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By Mark Timson
I became Orthodox because I didn’t want to be gay anymore. I wanted to write a high-minded, spiritual reflection for you about my deepening walk with Christ, but I’ve torn up rewrite after rewrite because none of them were true. I became Orthodox because I was a gay man in denial, which as we all know is more than a river in Egypt!
I was raised by devout Evangelical Protestant missionaries in the developing world, longing from middle school on for some way to change who I was, to stop being one of the guys responsible for the collapse of Western Christian civilization as my parents’ church knew it. I couldn’t love God and love another man, and I was tormented by this reality. When I finally discovered the strong, deep peasant Orthodoxy of my parents’ last mission field I thought I finally had a way to live in God as well as all the rules I needed to live righteously. And if you live in righteousness, the evils that beset you will be removed. Right? Right…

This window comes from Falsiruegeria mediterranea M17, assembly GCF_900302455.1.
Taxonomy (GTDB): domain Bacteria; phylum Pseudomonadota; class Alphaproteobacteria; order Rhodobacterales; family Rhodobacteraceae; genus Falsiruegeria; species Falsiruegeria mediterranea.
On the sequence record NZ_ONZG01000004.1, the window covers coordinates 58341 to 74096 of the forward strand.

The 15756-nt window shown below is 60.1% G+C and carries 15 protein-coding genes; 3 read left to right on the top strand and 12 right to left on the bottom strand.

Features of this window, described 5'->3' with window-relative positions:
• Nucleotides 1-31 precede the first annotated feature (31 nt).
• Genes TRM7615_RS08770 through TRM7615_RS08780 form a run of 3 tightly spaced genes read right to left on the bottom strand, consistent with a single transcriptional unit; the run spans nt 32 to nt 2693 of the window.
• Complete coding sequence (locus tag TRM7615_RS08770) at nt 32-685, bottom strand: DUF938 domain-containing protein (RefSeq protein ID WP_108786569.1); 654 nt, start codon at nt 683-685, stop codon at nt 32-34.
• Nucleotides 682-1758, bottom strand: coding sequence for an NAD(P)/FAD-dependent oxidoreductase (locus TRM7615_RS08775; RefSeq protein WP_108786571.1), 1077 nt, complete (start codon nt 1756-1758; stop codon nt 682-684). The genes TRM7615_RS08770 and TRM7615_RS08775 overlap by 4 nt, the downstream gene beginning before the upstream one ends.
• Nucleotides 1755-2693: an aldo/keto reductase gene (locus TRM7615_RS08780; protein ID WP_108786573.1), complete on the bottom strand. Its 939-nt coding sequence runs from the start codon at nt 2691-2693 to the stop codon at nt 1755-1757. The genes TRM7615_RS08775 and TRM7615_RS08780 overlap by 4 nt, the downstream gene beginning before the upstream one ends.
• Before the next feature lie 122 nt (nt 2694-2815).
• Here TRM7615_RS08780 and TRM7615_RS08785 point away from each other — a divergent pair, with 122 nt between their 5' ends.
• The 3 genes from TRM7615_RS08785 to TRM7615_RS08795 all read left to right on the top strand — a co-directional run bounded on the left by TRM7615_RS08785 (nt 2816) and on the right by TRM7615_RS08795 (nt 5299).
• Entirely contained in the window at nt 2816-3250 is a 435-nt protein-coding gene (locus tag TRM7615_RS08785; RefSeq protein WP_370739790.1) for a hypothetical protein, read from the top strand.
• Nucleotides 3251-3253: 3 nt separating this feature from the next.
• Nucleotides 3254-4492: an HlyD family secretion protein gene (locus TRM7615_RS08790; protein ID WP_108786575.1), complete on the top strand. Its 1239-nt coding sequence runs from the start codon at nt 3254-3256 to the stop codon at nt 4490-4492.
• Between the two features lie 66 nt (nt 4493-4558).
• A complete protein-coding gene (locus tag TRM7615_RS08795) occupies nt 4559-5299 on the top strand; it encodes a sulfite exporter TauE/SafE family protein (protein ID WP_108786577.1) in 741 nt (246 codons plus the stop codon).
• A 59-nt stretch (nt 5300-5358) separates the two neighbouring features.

You would think this story would end in disillusionment and departure, and it has certainly included a fair amount of both. It’s been well over a decade since I started attending Orthodox churches, and there have been gaps in that attendance. Yet I am so deeply thankful for my delusion, for my vain hopes for change. Not because of the torture coming out has been or the struggle of being Orthodox and gay, but because through all of those struggles I’ve been kept in the Church by the depth and beauty of its life and continually drawn back to the loving, merciful God Who created us for a life in communion. It’s this God of love that I’ve discovered in Orthodoxy Who has led me to accepting myself as He made me and to realize that it’s not the gender of the person you love that matters, it’s the saving nature of loving someone else and discovering deeper communion with God through them.
I wish I had a story of victory or illumination, but I don’t, just the love of a God Who has, time and time again, rescued me from myself and tried to keep me living a life of love. I don’t know what the future holds and I don’t know whether I’ll always be welcome in this Church I’ve come to love so deeply, but I do know that she will always be a part of my life, as will her God.